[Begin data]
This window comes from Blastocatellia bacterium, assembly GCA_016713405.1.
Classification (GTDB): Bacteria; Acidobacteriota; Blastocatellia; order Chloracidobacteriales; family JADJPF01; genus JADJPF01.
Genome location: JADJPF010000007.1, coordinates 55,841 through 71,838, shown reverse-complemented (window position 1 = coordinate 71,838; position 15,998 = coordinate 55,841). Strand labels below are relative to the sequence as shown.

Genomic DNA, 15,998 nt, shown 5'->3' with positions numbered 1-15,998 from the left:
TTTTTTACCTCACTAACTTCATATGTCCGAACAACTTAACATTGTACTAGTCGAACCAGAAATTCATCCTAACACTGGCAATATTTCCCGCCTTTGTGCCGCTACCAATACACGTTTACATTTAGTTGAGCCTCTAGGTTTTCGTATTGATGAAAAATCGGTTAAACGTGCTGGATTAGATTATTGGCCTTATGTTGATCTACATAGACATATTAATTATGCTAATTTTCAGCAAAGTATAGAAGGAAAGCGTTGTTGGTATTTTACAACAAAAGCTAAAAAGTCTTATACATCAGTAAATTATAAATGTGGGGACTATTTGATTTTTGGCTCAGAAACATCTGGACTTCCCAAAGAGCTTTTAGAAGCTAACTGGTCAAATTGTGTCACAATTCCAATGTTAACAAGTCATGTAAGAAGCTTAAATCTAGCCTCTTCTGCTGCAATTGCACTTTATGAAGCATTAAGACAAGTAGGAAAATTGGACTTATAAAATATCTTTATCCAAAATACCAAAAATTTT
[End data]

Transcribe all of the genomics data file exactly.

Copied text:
This window comes from Blastocatellia bacterium, assembly GCA_016713405.1.
Classification (GTDB): Bacteria; Acidobacteriota; Blastocatellia; order Chloracidobacteriales; family JADJPF01; genus JADJPF01.
Genome location: JADJPF010000007.1, coordinates 55,841 through 71,838, shown reverse-complemented (window position 1 = coordinate 71,838; position 15,998 = coordinate 55,841). Strand labels below are relative to the sequence as shown.

Genomic DNA, 15,998 nt, shown 5'->3' with positions numbered 1-15,998 from the left:
TTTTTTACCTCACTAACTTCATATGTCCGAACAACTTAACATTGTACTAGTCGAACCAGAAATTCATCCTAACACTGGCAATATTTCCCGCCTTTGTGCCGCTACCAATACACGTTTACATTTAGTTGAGCCTCTAGGTTTTCGTATTGATGAAAAATCGGTTAAACGTGCTGGATTAGATTATTGGCCTTATGTTGATCTACATAGACATATTAATTATGCTAATTTTCAGCAAAGTATAGAAGGAAAGCGTTGTTGGTATTTTACAACAAAAGCTAAAAAGTCTTATACATCAGTAAATTATAAATGTGGGGACTATTTGATTTTTGGCTCAGAAACATCTGGACTTCCCAAAGAGCTTTTAGAAGCTAACTGGTCAAATTGTGTCACAATTCCAATGTTAACAAGTCATGTAAGAAGCTTAAATCTAGCCTCTTCTGCTGCAATTGCACTTTATGAAGCATTAAGACAAGTAGGAAAATTGGACTTATAAAATATCTTTATCCAAAATACCAAAAATTTT